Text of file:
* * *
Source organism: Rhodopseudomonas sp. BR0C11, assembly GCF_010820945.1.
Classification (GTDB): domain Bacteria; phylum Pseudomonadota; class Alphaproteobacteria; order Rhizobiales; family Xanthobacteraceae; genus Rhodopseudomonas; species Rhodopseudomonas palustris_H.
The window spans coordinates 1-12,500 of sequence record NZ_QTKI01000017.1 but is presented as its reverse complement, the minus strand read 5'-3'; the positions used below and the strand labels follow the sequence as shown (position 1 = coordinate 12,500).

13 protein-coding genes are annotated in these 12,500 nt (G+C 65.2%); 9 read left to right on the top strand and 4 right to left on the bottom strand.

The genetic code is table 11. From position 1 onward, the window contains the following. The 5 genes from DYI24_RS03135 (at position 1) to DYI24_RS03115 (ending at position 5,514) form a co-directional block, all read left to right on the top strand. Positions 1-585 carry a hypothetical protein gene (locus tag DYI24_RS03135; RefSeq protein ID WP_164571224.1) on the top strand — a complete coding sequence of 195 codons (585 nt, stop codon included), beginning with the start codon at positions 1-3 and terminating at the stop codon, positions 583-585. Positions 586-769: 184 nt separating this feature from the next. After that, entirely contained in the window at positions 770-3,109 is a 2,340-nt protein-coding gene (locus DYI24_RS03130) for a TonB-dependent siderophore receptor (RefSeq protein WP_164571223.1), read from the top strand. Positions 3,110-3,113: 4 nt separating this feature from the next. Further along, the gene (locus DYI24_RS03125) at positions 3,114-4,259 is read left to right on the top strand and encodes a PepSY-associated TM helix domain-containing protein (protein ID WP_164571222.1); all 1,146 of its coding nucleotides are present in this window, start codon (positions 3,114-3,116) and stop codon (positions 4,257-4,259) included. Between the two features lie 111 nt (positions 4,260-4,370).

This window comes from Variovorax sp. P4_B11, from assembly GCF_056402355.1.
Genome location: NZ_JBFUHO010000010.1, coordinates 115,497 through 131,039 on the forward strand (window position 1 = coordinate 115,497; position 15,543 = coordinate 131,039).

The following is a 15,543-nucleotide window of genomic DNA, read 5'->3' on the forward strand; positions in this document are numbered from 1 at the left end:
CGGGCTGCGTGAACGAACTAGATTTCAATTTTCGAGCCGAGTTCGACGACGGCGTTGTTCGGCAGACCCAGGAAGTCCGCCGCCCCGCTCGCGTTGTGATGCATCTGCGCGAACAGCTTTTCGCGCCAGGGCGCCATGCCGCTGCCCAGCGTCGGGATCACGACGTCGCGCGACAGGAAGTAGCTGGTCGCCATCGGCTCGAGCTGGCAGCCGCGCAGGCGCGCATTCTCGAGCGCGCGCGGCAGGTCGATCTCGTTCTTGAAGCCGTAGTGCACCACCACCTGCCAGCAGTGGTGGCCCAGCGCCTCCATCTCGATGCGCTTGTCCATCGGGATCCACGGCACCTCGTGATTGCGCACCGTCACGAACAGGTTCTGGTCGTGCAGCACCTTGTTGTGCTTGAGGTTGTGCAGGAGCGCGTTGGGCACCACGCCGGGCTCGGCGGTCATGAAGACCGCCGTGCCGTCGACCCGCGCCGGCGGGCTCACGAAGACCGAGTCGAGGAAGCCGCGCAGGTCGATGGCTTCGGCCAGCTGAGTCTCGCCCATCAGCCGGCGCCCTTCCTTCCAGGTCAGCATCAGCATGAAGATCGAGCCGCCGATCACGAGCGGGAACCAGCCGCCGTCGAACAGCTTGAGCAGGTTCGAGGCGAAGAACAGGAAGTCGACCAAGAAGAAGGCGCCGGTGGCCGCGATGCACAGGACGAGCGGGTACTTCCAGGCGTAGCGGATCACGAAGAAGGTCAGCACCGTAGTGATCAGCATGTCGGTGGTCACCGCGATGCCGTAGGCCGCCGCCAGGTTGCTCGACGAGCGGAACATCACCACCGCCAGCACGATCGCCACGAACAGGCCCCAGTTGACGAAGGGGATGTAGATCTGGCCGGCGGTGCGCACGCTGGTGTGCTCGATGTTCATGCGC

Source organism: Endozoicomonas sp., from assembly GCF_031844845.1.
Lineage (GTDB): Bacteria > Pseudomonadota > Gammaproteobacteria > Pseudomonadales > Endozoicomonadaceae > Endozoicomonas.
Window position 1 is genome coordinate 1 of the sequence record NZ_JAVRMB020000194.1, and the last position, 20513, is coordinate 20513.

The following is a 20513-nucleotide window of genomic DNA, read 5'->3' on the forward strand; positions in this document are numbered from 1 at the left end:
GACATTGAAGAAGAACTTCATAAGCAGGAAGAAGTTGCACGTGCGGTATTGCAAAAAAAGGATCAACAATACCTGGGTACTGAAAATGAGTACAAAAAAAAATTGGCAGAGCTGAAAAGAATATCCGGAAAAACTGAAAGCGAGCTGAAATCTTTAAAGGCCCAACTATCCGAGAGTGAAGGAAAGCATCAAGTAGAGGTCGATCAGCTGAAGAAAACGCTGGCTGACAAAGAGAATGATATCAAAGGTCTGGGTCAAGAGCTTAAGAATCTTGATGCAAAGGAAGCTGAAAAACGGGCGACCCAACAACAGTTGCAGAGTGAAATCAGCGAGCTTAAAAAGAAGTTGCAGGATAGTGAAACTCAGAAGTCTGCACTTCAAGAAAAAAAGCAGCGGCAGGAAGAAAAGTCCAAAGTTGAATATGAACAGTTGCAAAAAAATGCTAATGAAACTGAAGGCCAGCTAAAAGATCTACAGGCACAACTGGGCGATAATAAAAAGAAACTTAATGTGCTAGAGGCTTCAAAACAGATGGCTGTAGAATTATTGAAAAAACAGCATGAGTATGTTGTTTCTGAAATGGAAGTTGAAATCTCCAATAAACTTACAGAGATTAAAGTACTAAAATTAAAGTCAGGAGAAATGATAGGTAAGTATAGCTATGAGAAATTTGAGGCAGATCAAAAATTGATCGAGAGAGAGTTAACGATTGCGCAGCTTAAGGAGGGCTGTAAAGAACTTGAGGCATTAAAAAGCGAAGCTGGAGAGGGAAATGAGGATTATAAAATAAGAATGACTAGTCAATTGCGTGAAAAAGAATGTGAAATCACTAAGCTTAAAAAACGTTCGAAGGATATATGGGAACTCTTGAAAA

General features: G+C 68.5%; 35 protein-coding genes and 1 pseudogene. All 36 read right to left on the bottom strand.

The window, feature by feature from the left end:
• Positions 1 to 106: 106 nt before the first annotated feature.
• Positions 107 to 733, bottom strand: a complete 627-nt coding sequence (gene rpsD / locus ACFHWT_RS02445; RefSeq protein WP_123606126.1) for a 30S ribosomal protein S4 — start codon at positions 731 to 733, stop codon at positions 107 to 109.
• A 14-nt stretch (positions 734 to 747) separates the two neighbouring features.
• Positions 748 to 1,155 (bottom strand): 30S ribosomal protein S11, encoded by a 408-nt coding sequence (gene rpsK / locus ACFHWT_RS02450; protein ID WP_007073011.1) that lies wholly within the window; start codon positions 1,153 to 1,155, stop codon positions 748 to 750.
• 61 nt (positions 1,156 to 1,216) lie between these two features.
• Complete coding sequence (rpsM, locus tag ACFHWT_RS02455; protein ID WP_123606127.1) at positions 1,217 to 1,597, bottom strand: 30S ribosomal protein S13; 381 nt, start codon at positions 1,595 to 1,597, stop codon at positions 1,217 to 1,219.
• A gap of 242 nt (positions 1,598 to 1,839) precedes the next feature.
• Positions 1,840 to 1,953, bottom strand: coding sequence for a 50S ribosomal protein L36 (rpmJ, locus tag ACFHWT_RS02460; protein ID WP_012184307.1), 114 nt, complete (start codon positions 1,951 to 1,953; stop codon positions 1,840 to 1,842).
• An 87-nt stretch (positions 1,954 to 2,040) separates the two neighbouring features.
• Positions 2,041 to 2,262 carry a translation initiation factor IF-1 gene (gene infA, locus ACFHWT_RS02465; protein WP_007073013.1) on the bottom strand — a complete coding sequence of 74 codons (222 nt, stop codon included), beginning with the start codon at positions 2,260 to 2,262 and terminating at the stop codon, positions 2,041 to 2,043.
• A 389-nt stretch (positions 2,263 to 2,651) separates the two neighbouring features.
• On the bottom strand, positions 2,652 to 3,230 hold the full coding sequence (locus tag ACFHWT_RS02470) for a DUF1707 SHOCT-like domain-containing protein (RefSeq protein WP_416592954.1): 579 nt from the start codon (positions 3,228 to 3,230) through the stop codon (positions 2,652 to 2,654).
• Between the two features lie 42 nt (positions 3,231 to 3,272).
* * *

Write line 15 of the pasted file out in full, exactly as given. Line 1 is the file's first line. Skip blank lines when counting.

General features: G+C 68.5%; 35 protein-coding genes and 1 pseudogene. All 36 read right to left on the bottom strand.